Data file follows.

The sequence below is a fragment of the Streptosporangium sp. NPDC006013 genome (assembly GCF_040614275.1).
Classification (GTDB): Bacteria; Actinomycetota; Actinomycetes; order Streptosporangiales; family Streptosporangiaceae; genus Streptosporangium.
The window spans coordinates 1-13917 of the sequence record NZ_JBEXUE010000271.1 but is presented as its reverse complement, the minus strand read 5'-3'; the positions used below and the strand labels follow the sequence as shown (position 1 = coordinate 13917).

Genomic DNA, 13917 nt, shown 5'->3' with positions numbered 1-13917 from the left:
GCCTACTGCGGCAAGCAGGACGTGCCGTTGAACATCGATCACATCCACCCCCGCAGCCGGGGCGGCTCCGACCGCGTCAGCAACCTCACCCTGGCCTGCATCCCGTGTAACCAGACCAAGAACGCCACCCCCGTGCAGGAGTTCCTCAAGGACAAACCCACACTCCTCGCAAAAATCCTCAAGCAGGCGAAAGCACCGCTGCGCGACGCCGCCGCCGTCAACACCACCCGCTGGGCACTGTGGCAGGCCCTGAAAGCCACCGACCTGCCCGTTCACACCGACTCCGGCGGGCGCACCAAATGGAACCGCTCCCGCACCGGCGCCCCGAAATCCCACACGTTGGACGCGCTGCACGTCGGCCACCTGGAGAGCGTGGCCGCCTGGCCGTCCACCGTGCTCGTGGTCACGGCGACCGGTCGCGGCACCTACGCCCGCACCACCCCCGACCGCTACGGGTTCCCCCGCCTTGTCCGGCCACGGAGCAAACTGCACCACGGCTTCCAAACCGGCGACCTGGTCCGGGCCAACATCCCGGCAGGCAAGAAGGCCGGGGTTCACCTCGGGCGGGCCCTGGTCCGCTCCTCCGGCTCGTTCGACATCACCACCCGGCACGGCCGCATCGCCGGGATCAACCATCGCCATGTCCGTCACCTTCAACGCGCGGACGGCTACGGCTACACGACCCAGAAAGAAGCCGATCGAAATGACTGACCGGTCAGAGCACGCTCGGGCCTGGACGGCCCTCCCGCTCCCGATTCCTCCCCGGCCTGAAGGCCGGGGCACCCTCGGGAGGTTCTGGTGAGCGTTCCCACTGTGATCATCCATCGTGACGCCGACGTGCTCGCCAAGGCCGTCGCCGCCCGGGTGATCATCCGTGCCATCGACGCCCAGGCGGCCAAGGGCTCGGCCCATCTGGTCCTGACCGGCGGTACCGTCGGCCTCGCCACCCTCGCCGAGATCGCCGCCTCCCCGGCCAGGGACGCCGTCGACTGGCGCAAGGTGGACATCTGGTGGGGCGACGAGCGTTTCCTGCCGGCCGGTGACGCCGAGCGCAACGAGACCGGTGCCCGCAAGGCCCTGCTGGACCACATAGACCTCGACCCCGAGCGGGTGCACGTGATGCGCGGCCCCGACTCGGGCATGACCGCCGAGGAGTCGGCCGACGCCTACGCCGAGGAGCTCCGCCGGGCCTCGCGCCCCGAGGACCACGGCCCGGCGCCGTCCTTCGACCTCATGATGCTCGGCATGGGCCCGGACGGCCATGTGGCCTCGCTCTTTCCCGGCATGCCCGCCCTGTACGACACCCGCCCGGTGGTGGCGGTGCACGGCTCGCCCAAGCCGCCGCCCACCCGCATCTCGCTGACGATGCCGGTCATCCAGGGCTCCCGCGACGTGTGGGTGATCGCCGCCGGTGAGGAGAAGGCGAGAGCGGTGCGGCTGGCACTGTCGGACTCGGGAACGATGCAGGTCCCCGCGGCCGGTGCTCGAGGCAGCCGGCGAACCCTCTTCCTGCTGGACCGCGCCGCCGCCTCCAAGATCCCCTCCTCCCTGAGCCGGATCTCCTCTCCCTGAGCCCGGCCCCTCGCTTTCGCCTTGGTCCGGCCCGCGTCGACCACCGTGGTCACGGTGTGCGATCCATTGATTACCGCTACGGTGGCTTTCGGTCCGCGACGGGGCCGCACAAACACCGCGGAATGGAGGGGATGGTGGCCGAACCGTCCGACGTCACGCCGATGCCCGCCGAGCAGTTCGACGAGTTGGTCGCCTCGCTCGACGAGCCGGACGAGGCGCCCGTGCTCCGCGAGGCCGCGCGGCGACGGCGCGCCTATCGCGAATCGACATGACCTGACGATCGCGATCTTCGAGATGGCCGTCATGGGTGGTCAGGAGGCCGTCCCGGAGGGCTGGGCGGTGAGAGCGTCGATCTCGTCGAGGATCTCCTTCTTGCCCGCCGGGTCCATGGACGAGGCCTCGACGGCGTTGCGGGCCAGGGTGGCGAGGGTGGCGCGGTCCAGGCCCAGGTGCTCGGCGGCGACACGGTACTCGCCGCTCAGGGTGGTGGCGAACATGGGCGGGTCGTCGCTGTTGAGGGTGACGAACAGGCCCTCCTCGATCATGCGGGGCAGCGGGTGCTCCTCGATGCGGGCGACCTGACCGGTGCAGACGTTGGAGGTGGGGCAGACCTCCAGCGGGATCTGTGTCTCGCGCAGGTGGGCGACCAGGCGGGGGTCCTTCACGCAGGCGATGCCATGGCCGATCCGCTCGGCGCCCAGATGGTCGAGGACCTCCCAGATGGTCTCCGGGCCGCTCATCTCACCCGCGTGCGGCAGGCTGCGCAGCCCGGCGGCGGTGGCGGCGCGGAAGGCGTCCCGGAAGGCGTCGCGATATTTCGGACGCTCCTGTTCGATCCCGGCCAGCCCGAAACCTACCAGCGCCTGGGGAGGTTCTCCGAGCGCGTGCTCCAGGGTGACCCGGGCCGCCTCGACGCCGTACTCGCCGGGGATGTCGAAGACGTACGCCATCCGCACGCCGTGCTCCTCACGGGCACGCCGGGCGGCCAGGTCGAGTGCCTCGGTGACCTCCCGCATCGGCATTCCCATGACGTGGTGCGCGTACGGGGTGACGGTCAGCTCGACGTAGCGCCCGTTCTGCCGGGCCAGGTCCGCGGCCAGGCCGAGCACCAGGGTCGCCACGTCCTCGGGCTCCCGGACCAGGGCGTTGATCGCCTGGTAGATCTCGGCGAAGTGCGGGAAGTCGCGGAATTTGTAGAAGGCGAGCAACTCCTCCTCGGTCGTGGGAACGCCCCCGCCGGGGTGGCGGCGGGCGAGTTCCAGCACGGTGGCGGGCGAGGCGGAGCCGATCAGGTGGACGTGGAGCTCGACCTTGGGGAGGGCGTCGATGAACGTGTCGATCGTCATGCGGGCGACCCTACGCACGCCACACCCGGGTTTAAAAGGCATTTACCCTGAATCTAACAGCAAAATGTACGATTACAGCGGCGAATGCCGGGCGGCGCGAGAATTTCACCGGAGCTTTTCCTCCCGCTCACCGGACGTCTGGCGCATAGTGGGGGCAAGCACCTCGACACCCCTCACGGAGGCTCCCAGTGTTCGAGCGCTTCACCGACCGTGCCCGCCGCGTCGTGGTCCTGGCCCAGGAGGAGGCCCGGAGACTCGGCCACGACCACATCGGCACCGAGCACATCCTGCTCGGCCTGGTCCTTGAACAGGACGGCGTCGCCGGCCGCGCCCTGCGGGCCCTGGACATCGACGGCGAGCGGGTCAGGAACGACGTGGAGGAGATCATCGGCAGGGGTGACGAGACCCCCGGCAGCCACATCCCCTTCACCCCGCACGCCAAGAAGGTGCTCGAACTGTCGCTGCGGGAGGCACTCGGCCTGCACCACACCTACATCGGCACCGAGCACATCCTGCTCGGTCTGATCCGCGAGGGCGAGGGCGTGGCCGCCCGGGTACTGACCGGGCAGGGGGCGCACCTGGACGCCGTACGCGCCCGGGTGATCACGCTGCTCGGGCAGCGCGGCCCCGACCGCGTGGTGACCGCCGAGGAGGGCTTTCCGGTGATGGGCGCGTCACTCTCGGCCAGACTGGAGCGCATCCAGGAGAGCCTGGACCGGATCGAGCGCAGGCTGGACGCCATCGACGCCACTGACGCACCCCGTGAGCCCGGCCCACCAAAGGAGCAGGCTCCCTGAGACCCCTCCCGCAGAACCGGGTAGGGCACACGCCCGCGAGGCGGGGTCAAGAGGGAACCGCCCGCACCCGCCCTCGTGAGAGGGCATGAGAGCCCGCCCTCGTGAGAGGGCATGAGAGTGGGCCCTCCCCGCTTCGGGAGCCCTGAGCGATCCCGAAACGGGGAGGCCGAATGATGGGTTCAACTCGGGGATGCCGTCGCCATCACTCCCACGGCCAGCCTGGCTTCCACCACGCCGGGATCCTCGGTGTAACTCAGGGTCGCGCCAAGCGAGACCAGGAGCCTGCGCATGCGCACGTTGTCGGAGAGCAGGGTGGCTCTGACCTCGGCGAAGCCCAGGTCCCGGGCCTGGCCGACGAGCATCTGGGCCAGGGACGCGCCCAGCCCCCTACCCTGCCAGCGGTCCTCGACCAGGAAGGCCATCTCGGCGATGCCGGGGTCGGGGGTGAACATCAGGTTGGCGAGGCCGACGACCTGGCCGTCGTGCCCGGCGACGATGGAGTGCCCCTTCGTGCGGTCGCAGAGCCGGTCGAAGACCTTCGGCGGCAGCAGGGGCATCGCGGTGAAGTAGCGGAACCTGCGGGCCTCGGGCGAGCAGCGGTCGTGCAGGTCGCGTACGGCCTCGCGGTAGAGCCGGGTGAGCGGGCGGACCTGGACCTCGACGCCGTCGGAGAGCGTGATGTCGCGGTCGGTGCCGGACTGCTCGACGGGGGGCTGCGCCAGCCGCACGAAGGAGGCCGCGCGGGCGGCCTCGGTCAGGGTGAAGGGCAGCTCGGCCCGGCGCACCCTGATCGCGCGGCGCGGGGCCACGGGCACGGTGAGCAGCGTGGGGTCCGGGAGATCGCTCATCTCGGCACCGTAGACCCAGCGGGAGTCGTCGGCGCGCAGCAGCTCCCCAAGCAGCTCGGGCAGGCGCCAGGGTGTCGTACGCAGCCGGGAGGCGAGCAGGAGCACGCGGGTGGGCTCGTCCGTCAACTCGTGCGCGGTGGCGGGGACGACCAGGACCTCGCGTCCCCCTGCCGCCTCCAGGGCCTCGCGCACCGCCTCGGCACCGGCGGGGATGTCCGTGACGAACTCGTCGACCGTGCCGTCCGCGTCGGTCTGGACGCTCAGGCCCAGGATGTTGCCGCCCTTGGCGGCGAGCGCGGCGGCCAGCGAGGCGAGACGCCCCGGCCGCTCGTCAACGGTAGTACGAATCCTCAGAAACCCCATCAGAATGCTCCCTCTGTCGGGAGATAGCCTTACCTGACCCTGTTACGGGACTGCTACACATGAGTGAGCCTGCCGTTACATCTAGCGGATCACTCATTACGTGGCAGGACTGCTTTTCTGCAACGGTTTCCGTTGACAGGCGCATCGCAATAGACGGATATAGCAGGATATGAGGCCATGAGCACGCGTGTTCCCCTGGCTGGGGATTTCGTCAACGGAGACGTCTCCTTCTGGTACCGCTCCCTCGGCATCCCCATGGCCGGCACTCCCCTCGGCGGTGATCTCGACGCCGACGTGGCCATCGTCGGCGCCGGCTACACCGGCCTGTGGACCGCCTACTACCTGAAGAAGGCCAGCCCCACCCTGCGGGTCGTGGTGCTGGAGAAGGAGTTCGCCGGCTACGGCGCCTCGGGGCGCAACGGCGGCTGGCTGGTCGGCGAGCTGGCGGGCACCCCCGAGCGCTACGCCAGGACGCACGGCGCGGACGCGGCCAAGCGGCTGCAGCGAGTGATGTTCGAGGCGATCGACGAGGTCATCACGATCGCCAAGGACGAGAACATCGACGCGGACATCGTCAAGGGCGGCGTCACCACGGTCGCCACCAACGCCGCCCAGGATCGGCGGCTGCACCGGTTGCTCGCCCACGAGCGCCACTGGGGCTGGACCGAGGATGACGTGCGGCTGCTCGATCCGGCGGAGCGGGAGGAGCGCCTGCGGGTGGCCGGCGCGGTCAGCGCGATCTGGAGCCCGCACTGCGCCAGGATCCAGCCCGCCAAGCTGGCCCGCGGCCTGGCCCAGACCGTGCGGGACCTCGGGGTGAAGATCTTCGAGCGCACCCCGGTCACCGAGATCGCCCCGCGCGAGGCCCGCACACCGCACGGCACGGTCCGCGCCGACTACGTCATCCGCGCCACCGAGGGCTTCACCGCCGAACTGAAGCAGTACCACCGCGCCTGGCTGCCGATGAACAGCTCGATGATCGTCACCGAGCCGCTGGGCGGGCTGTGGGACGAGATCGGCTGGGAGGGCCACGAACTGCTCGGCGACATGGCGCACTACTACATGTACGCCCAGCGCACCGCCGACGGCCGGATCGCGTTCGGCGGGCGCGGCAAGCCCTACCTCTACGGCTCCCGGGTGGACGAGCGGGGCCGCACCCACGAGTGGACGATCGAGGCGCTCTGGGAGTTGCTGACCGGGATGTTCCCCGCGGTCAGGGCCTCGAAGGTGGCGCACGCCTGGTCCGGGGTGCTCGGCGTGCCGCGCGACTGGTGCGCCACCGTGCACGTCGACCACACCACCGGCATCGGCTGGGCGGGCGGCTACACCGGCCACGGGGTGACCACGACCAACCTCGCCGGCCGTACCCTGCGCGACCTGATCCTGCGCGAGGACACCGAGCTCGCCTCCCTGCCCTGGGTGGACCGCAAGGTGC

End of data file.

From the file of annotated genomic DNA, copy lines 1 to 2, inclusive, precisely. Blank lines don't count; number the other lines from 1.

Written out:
The sequence below is a fragment of the Streptosporangium sp. NPDC006013 genome (assembly GCF_040614275.1).
Classification (GTDB): Bacteria; Actinomycetota; Actinomycetes; order Streptosporangiales; family Streptosporangiaceae; genus Streptosporangium.